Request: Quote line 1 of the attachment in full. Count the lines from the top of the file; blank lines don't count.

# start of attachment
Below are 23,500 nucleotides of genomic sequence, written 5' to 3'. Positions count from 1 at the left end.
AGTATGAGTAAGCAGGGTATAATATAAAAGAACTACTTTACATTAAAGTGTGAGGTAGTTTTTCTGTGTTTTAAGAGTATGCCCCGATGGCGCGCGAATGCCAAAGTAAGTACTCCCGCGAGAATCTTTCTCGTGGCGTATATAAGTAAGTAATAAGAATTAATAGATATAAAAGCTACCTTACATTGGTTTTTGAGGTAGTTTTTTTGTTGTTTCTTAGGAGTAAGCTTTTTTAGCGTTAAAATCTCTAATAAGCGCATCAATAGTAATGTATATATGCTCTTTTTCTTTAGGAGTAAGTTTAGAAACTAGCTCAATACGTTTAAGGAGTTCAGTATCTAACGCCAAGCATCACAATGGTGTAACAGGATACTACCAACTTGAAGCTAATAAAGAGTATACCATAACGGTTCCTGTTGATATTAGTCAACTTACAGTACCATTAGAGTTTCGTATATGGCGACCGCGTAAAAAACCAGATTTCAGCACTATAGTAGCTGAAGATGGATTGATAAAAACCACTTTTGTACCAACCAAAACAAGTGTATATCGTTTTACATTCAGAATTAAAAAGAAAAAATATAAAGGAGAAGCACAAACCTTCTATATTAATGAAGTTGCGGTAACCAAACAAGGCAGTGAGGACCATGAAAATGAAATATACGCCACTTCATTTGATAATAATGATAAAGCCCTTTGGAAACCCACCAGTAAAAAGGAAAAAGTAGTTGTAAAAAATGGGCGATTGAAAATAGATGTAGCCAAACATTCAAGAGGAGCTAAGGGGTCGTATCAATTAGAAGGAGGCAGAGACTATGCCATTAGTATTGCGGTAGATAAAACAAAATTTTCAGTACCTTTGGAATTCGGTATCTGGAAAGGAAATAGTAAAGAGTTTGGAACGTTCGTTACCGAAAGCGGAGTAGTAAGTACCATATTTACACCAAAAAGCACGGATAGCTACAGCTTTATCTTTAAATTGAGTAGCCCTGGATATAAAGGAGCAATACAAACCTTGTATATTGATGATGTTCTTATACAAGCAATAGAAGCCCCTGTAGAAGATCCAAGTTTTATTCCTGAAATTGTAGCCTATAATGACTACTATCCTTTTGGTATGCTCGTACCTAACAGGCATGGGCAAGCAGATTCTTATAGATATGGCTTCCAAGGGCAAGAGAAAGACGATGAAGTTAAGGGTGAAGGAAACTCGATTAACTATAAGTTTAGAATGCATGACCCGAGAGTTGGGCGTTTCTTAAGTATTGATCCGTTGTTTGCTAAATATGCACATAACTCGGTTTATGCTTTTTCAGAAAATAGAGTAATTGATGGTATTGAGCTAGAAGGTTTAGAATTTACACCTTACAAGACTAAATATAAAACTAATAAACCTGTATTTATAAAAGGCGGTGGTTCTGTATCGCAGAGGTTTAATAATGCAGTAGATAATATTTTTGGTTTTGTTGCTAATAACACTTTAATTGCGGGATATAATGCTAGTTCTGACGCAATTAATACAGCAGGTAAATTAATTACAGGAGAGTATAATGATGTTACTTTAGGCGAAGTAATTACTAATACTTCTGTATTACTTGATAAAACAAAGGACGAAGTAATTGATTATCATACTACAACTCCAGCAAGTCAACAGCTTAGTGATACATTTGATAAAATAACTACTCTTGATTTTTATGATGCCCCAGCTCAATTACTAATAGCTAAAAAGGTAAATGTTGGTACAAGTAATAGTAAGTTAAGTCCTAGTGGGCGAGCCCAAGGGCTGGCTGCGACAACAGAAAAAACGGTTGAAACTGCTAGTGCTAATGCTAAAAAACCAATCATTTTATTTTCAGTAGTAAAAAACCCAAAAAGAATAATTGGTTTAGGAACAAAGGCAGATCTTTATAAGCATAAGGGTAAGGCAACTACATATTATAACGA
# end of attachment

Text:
Below are 23,500 nucleotides of genomic sequence, written 5' to 3'. Positions count from 1 at the left end.